March 23, 2007

Fireworks law change in Indiana

What is most interesting about the story below is that once again TNT Fireworks is right in the thick of things. Of course in Indiana they are arguing that they want a universal state law covering fireworks. Here in California the so called "patchwork system" created by hapless city counsels (which are quire easy the pander to) suits the fireworks companies just fine. I think the fireworks companies are soon going to be like the tobacco one needs their smoke.

Posted on Fri, Mar. 23, 2007

Fireworks change sets off hot debate
Industry worried about piecemeal laws

By Niki Kelly
The Journal Gazette

INDIANAPOLIS – Residents weary of fireworks popping day and night might get relief under a bill passed Thursday that gives some local control to cities, towns and counties wishing to restrict the pyrotechnics.

The House Local Government Committee amended Senate Bill 9 Thursday and then approved it 9-3. It is now eligible for consideration by the full House.

Under Indiana law passed last year, Hoosiers can set off fireworks every day of the year until 11 p.m.from their own properties or properties they have permission to use. On many holidays, the festivities are permitted to continue until midnight.

The new law is a major departure from the old system of making Hoosiers promise to set off fireworks out of state, and included a tax on fireworks to pay for firefighter training and state disaster relief.

Under Senate Bill 9, the state law would be in force unless a county or municipality passes a local ordinance restricting when and where residents can use fireworks.

Even under a local ordinance, though, the state law protects the absolute right of residents to use fireworks eight days a year – July 2-7, Dec. 31 and Jan. 1.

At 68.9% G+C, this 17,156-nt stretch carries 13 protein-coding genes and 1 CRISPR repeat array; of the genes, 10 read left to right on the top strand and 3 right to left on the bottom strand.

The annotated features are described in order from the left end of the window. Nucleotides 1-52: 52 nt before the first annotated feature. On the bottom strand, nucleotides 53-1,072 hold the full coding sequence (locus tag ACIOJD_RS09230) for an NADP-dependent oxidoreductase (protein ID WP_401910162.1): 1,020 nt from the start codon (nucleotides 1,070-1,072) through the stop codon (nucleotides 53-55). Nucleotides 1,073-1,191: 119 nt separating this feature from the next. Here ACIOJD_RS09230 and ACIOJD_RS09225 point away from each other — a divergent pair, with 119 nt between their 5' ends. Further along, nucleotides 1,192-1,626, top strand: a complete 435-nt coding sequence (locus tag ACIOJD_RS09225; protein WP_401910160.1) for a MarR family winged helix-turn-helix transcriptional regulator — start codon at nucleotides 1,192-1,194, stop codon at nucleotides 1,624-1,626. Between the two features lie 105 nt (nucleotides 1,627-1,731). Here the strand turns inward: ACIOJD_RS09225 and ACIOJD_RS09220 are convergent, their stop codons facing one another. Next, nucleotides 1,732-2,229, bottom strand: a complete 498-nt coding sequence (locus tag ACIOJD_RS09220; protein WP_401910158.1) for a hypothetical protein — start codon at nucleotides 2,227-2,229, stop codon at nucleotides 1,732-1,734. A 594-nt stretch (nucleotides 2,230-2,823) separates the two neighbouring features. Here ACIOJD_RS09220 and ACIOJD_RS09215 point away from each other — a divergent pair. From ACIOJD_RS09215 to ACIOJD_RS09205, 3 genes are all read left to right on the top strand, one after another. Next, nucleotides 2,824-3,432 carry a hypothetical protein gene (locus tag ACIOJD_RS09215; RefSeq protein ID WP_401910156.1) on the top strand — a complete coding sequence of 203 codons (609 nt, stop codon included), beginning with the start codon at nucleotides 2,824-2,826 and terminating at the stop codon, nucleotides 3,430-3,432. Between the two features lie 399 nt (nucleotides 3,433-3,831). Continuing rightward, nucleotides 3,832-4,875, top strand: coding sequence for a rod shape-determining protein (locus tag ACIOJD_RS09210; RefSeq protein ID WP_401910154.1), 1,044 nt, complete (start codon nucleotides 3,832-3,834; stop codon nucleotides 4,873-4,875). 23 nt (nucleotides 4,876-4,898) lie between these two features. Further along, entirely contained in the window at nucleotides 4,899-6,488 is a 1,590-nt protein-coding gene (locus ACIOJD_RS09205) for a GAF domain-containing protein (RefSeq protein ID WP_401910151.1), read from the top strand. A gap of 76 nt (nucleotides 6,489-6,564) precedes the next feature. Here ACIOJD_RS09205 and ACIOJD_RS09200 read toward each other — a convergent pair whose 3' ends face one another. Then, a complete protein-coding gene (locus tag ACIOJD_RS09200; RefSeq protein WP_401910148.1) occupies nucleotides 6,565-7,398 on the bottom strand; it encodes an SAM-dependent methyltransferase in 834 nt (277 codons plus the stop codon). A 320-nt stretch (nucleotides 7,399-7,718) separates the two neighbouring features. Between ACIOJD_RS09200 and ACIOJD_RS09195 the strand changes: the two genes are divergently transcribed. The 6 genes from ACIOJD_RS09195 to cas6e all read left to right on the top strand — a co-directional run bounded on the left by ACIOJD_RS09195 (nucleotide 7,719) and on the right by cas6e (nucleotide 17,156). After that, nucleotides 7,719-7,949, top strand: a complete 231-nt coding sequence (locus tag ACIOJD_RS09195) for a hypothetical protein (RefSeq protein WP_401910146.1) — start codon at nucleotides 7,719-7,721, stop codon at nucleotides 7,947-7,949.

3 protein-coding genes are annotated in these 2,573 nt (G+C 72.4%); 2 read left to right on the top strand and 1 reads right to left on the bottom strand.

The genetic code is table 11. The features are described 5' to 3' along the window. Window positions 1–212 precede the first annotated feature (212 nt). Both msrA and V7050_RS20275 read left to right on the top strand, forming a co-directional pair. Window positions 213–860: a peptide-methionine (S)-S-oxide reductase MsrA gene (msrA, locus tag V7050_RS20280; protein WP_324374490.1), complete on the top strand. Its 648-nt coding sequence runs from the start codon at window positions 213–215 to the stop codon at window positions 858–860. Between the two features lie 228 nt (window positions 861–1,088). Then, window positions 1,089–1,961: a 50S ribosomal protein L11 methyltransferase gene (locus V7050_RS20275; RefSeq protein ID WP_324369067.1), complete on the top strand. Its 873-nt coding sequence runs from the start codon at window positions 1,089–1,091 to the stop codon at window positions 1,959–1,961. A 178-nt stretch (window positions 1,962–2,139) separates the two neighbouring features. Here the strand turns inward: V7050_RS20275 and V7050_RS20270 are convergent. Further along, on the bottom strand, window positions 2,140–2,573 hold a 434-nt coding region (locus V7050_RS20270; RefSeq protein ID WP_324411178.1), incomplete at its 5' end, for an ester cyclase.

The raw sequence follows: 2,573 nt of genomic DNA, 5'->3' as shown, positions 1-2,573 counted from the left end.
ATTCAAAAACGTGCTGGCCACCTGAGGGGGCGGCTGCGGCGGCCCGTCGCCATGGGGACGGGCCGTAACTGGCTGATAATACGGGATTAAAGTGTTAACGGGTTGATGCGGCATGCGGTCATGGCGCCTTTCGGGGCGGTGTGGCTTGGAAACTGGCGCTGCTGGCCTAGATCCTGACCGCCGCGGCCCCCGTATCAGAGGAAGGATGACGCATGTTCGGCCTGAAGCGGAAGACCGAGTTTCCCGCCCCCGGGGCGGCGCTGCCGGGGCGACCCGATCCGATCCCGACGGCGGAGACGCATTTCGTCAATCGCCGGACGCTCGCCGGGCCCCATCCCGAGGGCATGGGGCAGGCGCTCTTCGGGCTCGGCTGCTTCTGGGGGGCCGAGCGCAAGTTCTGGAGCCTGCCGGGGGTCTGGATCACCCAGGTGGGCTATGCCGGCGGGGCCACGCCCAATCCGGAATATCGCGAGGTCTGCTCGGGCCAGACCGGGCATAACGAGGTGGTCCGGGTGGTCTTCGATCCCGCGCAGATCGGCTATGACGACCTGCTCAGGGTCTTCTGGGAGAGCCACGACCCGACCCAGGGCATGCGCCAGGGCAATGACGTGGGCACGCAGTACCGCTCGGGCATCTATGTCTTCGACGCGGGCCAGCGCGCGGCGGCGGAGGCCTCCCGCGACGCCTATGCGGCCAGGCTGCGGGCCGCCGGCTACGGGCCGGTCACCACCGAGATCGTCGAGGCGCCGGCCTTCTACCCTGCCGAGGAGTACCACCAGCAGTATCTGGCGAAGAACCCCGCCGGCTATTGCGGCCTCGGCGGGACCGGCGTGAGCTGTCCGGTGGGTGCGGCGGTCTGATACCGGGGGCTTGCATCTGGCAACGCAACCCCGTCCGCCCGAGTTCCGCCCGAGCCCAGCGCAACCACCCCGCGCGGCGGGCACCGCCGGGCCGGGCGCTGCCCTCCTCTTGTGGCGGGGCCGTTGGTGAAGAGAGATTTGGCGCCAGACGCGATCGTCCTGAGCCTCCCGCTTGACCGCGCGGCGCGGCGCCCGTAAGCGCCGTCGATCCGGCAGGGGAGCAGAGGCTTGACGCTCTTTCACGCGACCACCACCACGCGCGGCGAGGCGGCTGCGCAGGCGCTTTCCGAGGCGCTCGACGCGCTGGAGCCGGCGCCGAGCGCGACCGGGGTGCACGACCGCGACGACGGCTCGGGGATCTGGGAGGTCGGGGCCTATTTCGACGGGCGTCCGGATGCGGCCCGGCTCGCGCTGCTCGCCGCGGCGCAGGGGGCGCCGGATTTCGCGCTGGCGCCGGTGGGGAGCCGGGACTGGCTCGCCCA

The hours on those days would differ slightly, from 5 p.m. until 11 p.m., except on July 4, Dec. 31 and Jan. 1, when the hours would be from 10 a.m. to midnight or 1 a.m.

The measure also makes it clear that local police can enforce their own noise ordinances year-round. This language is in response to questions about whether the state law preempts local ordinances.

Those representing the fireworks industry complained about a patchwork of regulations the bill would create – as many as 700 if every single county, city and town in the state passed an ordinance.

“Talk about mass confusion,” said Tom Fruechtenicht, lobbyist for the Indiana Fireworks Distributors Association. “I think this law deserves time to work before you undo and restrict these things.”

Some speakers also noted that many of the problems experienced last summer are covered under the existing law if local police enforce it.

Examples include the use of loud cherry bombs or M80s (which are illegal under state and federal law) and shooting off fireworks at 3 a.m. Both violations could result in at least a citation.

But Rep. Win Moses, D-Fort Wayne, said police have other important duties.

“They are out trying to find burglars and murderers and rapists,” he said. “To divert them to fireworks is a difficult choice.”

Fireworks industry supporters also were unable to answer a crucial question from Rep. Jon Elrod, R-Indianapolis, who asked how he proves who burned his garage down when multiple neighbors are shooting off bottle rockets.

“That’s an evidentiary problem,” Fruechtenicht said.

Lisa Hays Murray, who represents TNT Fireworks, said that people tend to use more fireworks immediately after they are legalized and that she expects the novelty to wear off this summer.

But lawmakers were insistent that those living in dense urban areas be given some sort of tool to combat the problems of noise, garbage and danger.

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